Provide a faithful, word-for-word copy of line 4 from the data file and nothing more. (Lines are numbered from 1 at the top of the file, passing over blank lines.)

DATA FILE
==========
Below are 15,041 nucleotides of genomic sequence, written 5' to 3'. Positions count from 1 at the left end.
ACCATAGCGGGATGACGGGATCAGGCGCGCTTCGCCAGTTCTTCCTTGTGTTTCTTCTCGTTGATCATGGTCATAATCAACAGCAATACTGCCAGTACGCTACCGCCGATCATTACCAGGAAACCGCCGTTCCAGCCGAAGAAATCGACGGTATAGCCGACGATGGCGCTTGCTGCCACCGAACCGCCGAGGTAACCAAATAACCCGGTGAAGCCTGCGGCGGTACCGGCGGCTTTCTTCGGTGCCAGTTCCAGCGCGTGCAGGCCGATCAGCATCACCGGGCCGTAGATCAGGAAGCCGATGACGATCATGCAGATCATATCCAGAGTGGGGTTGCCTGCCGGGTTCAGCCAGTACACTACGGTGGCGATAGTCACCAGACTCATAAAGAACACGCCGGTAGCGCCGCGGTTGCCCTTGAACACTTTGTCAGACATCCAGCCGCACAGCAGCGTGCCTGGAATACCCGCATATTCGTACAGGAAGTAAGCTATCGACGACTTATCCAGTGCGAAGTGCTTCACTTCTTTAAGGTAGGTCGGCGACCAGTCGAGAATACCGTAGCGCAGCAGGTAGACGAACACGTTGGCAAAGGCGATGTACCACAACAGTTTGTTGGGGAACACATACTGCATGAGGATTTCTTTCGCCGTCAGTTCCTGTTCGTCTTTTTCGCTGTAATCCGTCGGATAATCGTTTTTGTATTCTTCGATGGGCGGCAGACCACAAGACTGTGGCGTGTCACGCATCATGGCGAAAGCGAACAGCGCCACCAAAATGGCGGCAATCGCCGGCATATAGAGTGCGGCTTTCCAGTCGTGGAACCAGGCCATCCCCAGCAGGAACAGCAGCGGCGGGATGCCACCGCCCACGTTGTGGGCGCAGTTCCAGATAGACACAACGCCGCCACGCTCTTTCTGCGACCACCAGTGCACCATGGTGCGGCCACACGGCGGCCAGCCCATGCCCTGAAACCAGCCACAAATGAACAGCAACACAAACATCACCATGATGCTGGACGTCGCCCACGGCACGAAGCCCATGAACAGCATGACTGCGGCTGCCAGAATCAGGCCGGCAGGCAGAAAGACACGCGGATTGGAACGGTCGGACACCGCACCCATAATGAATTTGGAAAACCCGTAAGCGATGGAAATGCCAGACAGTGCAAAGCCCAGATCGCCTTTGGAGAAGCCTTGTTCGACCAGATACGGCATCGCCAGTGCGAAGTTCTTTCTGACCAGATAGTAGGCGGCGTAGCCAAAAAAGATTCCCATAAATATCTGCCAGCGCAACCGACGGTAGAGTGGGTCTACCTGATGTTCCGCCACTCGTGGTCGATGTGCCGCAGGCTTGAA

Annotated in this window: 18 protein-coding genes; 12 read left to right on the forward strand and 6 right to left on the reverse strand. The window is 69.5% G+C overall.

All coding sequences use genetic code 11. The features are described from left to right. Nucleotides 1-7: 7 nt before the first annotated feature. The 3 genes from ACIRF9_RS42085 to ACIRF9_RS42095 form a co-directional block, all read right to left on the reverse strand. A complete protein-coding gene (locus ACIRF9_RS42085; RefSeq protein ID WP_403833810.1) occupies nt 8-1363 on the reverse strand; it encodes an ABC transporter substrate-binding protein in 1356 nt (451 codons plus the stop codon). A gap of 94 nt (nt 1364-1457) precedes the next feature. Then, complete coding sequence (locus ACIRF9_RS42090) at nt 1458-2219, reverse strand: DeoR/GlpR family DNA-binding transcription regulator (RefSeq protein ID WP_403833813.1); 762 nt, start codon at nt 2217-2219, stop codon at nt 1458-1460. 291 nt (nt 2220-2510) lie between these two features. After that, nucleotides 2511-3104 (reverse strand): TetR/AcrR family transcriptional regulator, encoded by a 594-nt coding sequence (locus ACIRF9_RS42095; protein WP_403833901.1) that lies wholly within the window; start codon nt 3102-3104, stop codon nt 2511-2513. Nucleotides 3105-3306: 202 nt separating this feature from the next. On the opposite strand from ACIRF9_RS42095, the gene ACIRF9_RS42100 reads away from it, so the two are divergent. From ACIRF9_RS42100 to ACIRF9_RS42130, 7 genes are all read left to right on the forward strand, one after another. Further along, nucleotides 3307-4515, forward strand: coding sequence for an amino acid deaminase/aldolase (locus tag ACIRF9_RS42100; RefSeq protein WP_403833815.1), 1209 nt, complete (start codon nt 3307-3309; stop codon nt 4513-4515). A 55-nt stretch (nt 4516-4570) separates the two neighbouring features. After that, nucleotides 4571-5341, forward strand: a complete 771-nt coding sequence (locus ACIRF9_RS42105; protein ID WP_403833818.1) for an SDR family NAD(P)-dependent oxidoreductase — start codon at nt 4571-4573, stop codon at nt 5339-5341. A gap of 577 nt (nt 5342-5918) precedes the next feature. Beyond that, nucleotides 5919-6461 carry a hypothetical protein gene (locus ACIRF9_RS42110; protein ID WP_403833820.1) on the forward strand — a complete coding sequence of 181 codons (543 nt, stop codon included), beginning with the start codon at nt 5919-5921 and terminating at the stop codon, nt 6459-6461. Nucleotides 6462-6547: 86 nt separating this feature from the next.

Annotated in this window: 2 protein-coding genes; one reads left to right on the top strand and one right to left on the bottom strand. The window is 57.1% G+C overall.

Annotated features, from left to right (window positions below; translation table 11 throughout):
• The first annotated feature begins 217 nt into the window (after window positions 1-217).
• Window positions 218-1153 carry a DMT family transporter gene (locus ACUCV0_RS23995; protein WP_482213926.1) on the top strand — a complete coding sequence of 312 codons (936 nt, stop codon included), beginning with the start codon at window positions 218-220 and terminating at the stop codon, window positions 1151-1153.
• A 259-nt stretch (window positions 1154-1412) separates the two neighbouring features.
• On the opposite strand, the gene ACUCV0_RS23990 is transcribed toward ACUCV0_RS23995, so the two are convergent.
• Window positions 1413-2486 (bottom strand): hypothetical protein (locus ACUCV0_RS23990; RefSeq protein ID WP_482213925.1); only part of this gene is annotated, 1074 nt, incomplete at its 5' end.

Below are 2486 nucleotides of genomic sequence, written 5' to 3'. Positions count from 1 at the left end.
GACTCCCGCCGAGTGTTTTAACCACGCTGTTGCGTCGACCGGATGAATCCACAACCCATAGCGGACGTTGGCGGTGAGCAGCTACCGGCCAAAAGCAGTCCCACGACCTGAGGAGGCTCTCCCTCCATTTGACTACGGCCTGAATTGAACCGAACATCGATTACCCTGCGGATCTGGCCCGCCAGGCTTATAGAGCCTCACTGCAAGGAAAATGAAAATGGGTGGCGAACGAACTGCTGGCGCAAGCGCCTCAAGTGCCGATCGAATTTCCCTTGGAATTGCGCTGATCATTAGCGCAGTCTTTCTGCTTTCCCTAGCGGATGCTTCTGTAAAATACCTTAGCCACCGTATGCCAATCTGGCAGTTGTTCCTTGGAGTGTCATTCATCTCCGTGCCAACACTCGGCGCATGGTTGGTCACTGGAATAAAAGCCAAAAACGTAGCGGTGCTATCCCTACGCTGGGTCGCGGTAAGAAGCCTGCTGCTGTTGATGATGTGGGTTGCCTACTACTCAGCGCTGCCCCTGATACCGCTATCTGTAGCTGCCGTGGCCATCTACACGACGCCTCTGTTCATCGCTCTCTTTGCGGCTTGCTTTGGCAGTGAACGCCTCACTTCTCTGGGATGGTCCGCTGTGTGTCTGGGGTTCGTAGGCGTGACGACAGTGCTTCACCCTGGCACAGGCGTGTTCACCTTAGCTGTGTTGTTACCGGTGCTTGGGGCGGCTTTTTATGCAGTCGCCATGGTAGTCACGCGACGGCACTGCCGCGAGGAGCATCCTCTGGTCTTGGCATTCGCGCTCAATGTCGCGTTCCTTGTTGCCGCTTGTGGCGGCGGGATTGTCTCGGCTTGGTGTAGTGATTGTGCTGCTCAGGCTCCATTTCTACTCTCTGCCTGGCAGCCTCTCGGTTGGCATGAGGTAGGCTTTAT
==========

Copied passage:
All coding sequences use genetic code 11. The features are described from left to right. Nucleotides 1-7: 7 nt before the first annotated feature. The 3 genes from ACIRF9_RS42085 to ACIRF9_RS42095 form a co-directional block, all read right to left on the reverse strand. A complete protein-coding gene (locus ACIRF9_RS42085; RefSeq protein ID WP_403833810.1) occupies nt 8-1363 on the reverse strand; it encodes an ABC transporter substrate-binding protein in 1356 nt (451 codons plus the stop codon). A gap of 94 nt (nt 1364-1457) precedes the next feature. Then, complete coding sequence (locus ACIRF9_RS42090) at nt 1458-2219, reverse strand: DeoR/GlpR family DNA-binding transcription regulator (RefSeq protein ID WP_403833813.1); 762 nt, start codon at nt 2217-2219, stop codon at nt 1458-1460. 291 nt (nt 2220-2510) lie between these two features. After that, nucleotides 2511-3104 (reverse strand): TetR/AcrR family transcriptional regulator, encoded by a 594-nt coding sequence (locus ACIRF9_RS42095; protein WP_403833901.1) that lies wholly within the window; start codon nt 3102-3104, stop codon nt 2511-2513. Nucleotides 3105-3306: 202 nt separating this feature from the next. On the opposite strand from ACIRF9_RS42095, the gene ACIRF9_RS42100 reads away from it, so the two are divergent. From ACIRF9_RS42100 to ACIRF9_RS42130, 7 genes are all read left to right on the forward strand, one after another. Further along, nucleotides 3307-4515, forward strand: coding sequence for an amino acid deaminase/aldolase (locus tag ACIRF9_RS42100; RefSeq protein WP_403833815.1), 1209 nt, complete (start codon nt 3307-3309; stop codon nt 4513-4515). A 55-nt stretch (nt 4516-4570) separates the two neighbouring features. After that, nucleotides 4571-5341, forward strand: a complete 771-nt coding sequence (locus ACIRF9_RS42105; protein ID WP_403833818.1) for an SDR family NAD(P)-dependent oxidoreductase — start codon at nt 4571-4573, stop codon at nt 5339-5341. A gap of 577 nt (nt 5342-5918) precedes the next feature. Beyond that, nucleotides 5919-6461 carry a hypothetical protein gene (locus ACIRF9_RS42110; protein ID WP_403833820.1) on the forward strand — a complete coding sequence of 181 codons (543 nt, stop codon included), beginning with the start codon at nt 5919-5921 and terminating at the stop codon, nt 6459-6461. Nucleotides 6462-6547: 86 nt separating this feature from the next.